Former US Federal Reserve Chairman Ben Bernanke described the Fed’s purchase of long-term government securities, commonly referred to as quantitative easing (QE), as “portfolio-balance”. The hypothesis underlying the justification of this programme was that the Fed’s purchases of long-term government bonds and mortgage-backed securities would reduce yields and drive savings of private investors to riskier assets class, viz equities. The demand for equities would drive up the price of equities, increase investor wealth which would finally lead to higher consumer spending, and higher GDP growth—the Wealth Effect!
The current surge in the equity markets and the improved GDP growth numbers in the US has convinced the world that QE is now a necessary ongoing stimulus for the US economy to remain in high gear. Wall Street, of course, loves QE and would like to see it expand given the higher demand for stocks justified by higher DCF valuations (lower cost of capital on the denominator).
The following analysis endeavours to prove that economic growth is a consequence of factors beyond fiscal stimulus and QE was a necessary programme at the time of the crisis but to extend its role to maintain or increase GDP growth may not yield the desired results.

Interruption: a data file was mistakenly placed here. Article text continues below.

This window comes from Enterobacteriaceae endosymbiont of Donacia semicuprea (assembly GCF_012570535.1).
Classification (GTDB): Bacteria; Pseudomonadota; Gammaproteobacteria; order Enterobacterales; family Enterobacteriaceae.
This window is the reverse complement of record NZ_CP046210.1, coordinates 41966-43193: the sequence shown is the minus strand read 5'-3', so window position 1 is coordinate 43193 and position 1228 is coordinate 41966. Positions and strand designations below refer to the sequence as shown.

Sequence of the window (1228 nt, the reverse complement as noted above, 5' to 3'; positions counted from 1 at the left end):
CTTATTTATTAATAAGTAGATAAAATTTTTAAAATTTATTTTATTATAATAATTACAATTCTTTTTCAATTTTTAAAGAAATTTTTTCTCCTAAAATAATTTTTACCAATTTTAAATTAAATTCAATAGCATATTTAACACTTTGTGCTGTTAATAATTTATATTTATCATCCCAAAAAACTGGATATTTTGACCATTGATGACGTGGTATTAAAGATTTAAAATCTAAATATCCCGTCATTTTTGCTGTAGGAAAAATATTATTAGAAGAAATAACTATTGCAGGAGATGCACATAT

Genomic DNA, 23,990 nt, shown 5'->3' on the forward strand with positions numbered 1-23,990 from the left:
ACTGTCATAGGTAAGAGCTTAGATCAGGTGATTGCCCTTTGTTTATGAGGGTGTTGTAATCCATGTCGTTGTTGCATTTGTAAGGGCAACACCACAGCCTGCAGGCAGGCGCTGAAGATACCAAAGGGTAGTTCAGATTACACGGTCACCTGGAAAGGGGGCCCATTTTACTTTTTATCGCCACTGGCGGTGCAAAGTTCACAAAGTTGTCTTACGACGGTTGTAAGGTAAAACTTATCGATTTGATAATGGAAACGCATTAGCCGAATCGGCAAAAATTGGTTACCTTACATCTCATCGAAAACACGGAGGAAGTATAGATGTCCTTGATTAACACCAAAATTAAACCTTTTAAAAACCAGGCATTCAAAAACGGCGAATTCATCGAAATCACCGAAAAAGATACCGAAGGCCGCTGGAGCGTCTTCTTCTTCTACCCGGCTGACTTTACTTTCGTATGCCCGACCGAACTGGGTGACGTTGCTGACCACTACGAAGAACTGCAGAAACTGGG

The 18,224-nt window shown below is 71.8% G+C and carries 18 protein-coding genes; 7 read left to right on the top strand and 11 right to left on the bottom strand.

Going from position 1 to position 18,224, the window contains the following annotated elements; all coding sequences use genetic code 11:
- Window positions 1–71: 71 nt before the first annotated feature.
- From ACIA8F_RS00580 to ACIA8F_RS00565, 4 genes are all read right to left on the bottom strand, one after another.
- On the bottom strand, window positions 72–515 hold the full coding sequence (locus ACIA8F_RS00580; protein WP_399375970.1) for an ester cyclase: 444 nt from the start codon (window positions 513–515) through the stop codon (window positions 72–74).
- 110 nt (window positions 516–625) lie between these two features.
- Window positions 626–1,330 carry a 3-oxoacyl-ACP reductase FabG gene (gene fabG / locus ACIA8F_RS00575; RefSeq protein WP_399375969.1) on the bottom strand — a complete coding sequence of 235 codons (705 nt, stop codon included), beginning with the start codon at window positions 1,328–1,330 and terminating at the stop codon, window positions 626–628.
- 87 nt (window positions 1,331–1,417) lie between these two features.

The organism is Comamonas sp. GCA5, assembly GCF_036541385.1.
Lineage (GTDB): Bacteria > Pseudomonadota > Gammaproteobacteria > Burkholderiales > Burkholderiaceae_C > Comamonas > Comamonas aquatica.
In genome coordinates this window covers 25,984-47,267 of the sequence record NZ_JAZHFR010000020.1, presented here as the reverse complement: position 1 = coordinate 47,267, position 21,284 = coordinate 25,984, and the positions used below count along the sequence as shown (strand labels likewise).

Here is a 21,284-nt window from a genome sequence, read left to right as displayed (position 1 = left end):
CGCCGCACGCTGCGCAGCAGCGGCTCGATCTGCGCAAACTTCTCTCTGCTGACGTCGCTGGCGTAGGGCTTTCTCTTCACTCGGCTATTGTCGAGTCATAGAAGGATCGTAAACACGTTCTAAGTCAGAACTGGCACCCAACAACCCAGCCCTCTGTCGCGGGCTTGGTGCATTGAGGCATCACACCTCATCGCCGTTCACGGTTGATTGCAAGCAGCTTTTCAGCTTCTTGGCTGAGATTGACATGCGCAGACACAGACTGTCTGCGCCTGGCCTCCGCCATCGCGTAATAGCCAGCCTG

It is true that the drop in economic activity in 2009, the collapse of commercial lending, the fear that gripped markets coupled with tripling of the federal deficit, made QE the lifeline without which the US may have dropped into the ocean of economic depression.
Surprisingly, a study of the GDP growth data in the US over the last 80 years suggests that the US economy has the ability to revive after a recession, and even a depression, with considerable strength, with or without large stimuli. The success of the US economy perhaps lies in physical factors such as the ability of its people to work hard and innovate. The data suggests that extended intervention has strangely led to a period of indifferent and lethargic revival and the messiah of growth, easy and low-cost liquidity, has not pushed the economy to the rates of growth recorded in previous decades.
As is evident, growth has remained fairly muted in the first decade of this century for the period 2003 to 2013—a decade when the Fed has followed a policy of flooding the economy with low-cost capital. History has explained the reasons for the growth in the US from 1938 to 1943, 1948 to 1953 and